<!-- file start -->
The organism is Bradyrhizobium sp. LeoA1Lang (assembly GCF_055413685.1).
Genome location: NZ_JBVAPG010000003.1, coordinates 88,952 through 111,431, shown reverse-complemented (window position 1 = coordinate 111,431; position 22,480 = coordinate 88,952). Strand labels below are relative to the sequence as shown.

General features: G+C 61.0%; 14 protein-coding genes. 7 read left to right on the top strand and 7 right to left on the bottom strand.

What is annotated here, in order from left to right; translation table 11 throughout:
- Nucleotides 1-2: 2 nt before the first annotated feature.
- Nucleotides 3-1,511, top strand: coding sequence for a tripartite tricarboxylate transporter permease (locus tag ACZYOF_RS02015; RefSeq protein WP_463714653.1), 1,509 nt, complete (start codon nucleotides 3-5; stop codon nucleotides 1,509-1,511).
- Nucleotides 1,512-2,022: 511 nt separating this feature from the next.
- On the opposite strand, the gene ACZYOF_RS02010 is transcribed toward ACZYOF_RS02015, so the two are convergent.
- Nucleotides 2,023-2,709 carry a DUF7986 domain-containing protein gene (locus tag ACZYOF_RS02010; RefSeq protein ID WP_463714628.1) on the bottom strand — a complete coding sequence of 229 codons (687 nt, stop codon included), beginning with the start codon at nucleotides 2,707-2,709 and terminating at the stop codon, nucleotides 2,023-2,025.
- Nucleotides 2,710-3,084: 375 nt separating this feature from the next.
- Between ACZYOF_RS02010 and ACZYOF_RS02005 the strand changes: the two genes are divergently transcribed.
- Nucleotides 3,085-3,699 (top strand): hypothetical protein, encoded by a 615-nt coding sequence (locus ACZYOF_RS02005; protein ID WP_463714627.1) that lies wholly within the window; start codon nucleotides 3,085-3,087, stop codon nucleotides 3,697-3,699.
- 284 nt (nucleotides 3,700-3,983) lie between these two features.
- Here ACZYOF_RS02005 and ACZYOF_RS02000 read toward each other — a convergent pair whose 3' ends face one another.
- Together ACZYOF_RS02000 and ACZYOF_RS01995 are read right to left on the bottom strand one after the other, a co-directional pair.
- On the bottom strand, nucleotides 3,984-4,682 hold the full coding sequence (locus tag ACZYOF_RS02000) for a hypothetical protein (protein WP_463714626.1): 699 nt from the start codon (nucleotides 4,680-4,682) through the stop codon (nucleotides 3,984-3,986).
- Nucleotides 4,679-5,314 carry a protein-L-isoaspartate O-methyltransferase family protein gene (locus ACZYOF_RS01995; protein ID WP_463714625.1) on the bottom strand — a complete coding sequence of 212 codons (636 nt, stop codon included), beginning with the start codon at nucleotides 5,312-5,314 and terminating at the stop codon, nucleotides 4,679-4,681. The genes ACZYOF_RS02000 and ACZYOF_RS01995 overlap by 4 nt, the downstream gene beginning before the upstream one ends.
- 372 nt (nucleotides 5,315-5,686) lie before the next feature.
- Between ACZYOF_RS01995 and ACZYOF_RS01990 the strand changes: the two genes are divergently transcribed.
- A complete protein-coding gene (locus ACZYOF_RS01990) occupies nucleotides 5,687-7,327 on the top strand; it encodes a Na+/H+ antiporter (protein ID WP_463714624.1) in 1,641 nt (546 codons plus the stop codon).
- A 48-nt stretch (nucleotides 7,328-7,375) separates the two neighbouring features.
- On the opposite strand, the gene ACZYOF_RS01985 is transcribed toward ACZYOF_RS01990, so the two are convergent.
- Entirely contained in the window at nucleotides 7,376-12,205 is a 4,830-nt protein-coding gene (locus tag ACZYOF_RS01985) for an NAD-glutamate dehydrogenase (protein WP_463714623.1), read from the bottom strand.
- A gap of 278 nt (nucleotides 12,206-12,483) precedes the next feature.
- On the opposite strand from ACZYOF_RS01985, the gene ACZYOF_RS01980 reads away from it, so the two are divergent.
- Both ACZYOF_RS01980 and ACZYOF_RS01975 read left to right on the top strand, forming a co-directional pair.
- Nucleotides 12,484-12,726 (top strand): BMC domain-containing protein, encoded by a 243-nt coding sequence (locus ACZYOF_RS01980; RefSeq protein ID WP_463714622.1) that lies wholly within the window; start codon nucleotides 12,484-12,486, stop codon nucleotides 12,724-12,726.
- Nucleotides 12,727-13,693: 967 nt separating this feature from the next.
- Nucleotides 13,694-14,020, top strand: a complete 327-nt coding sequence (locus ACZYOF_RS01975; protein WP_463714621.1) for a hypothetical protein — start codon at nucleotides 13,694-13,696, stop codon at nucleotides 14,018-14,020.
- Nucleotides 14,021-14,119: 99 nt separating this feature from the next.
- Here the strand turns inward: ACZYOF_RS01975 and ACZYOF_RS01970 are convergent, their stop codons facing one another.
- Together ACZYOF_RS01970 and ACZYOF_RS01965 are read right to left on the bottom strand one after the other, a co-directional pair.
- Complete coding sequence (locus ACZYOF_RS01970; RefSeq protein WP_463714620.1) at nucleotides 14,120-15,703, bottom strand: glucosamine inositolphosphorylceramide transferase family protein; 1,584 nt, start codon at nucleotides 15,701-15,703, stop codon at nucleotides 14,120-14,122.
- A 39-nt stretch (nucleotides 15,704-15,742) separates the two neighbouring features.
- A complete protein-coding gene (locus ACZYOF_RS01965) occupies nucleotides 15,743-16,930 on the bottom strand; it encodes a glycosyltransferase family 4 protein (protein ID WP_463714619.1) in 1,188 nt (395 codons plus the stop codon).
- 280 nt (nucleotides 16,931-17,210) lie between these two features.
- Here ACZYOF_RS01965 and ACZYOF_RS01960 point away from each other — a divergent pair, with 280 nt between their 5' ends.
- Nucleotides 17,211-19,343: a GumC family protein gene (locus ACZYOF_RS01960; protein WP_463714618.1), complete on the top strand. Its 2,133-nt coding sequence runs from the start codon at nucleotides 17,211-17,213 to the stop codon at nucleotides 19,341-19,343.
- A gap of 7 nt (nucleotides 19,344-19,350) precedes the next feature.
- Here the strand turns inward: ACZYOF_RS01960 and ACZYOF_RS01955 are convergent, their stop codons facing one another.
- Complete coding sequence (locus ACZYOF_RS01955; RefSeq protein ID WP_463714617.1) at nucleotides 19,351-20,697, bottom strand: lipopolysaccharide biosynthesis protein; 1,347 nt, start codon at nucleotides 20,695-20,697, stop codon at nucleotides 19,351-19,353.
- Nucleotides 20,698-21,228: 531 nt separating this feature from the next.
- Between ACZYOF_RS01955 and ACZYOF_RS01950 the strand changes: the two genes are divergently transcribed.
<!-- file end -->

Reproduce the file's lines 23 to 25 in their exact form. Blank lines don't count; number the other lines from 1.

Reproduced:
- Entirely contained in the window at nucleotides 7,376-12,205 is a 4,830-nt protein-coding gene (locus tag ACZYOF_RS01985) for an NAD-glutamate dehydrogenase (protein WP_463714623.1), read from the bottom strand.
- A gap of 278 nt (nucleotides 12,206-12,483) precedes the next feature.
- On the opposite strand from ACZYOF_RS01985, the gene ACZYOF_RS01980 reads away from it, so the two are divergent.